Background:

Accurate outcome prediction is desirable post spinal cord injury (SCI), reducing uncertainty for patients and supporting personalized treatments. Numerous attempts have been made to create clinical prediction rules that identify patients who are likely to recover function. It is unknown to what extent these rules are routinely used in clinical practice.

Objectives:

To better understand knowledge of, and attitudes toward, clinical prediction rules amongst SCI clinicians in the United Kingdom.

Methods:

An online survey was distributed via mailing lists of clinical special interest groups and relevant National Health Service Trusts. Respondents answered questions about their knowledge of existing clinical prediction rules and their general attitudes to using them. They also provided information about their level of experience with SCI patients.

Results:

One hundred SCI clinicians completed the survey. The majority (71%) were unaware of clinical prediction rules for SCI; only 8% reported using them in clinical practice. Less experienced clinicians were less likely to be aware. Lack of familiarity with prediction rules was reported as being a barrier to their use. The importance of clinical expertise when making prognostic decisions was emphasized. All respondents reported interest in using clinical prediction rules in the future.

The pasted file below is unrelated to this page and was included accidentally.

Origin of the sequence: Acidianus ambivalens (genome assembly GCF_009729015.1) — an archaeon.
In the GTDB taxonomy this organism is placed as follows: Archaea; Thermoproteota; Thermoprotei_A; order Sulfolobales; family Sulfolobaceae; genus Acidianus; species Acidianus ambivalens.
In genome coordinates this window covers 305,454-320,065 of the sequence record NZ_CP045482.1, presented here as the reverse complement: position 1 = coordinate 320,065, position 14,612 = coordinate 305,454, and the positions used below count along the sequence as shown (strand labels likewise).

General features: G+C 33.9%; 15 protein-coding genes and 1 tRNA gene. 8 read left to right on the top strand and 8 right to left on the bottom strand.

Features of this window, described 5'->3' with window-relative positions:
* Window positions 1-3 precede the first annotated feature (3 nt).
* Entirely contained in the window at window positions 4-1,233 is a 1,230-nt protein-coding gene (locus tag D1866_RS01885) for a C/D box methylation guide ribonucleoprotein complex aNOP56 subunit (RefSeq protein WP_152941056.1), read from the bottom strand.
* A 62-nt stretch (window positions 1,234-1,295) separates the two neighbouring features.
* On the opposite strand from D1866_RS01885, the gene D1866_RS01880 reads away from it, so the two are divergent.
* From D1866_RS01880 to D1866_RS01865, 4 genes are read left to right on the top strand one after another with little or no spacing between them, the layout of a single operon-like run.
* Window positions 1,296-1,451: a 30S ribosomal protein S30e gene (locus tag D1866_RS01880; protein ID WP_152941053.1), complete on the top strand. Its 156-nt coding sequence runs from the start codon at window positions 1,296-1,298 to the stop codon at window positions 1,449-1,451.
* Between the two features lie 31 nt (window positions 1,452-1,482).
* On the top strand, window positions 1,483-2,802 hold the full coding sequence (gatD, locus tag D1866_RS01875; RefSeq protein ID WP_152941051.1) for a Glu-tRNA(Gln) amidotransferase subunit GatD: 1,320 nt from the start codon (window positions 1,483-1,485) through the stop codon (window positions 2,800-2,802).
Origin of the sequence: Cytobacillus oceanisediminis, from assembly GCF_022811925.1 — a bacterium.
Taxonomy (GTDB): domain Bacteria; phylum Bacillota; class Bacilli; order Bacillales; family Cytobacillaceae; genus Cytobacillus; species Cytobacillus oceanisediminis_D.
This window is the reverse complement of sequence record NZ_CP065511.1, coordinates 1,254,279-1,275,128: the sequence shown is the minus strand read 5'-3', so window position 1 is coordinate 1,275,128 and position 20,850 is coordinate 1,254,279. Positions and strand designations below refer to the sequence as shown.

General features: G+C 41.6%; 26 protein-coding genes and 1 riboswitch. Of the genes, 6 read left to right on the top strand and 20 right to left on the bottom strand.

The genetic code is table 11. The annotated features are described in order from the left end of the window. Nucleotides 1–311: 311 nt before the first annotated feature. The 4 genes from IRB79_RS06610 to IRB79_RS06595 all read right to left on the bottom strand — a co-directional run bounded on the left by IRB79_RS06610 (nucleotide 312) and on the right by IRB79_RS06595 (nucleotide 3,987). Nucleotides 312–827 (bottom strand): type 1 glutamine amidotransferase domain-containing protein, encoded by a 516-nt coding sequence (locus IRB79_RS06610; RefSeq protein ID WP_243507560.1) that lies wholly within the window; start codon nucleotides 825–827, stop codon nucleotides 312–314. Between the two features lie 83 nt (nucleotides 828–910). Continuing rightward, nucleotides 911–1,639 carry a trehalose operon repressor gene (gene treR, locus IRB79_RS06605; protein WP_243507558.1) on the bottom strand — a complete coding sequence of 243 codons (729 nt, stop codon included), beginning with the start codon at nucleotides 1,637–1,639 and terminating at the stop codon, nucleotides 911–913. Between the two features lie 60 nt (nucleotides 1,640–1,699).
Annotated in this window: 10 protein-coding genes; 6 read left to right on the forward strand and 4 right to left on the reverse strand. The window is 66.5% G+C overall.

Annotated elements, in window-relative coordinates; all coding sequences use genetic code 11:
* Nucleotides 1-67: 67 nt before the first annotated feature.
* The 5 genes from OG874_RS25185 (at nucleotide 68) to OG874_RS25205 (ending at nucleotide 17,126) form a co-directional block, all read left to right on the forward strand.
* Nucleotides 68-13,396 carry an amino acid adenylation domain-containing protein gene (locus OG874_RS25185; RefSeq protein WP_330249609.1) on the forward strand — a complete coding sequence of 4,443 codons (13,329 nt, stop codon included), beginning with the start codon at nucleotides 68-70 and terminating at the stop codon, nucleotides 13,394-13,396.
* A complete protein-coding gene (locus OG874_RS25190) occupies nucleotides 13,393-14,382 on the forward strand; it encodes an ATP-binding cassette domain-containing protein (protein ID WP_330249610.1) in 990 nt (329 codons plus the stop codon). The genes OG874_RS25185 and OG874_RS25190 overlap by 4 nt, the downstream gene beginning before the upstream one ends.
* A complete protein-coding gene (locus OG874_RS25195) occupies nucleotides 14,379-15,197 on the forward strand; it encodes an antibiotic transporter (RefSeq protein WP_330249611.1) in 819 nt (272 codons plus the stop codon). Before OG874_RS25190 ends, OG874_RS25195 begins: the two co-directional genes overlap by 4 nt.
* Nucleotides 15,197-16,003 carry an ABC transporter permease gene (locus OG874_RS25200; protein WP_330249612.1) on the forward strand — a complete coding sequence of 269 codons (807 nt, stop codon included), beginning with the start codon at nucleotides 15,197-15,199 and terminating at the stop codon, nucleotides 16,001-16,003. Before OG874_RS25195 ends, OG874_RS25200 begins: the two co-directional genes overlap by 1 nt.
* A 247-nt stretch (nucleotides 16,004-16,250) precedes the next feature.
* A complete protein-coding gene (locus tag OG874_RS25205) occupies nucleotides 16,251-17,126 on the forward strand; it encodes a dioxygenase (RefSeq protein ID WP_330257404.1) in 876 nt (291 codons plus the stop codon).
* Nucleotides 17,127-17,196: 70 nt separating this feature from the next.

Conclusion:

The results show widespread lack of awareness of clinical prediction rules amongst SCI clinicians in the United Kingdom. However, clinicians were positive about the potential for clinical prediction rules to support decision-making. More focus should be directed toward refining current rules and improving dissemination within the SCI community.

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